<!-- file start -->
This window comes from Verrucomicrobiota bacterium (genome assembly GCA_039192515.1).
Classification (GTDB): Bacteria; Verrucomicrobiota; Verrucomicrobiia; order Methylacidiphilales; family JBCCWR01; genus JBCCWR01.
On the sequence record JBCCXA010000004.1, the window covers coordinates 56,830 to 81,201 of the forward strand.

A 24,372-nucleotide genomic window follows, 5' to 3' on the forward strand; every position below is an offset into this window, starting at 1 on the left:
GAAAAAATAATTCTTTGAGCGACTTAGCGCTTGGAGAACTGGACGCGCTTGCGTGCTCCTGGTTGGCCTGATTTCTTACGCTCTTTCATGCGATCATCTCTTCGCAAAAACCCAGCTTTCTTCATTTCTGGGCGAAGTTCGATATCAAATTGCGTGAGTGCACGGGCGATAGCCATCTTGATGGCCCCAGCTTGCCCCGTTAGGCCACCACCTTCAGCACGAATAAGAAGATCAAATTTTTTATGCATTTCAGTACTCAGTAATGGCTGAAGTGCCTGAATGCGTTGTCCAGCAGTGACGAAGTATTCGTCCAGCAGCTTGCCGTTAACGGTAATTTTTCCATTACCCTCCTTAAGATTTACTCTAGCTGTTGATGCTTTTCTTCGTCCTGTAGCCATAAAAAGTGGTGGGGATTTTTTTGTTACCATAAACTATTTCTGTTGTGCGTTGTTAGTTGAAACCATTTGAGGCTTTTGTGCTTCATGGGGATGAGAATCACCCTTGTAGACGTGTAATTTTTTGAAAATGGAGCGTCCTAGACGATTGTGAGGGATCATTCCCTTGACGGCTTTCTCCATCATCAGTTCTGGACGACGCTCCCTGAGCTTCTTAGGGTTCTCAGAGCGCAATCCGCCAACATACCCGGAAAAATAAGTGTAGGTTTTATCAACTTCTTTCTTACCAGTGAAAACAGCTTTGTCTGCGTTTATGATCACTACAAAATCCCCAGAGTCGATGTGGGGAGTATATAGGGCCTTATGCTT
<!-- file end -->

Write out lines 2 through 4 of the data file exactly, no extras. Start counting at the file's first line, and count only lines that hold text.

Classification (GTDB): Bacteria; Verrucomicrobiota; Verrucomicrobiia; order Methylacidiphilales; family JBCCWR01; genus JBCCWR01.
On the sequence record JBCCXA010000004.1, the window covers coordinates 56,830 to 81,201 of the forward strand.

A 24,372-nucleotide genomic window follows, 5' to 3' on the forward strand; every position below is an offset into this window, starting at 1 on the left: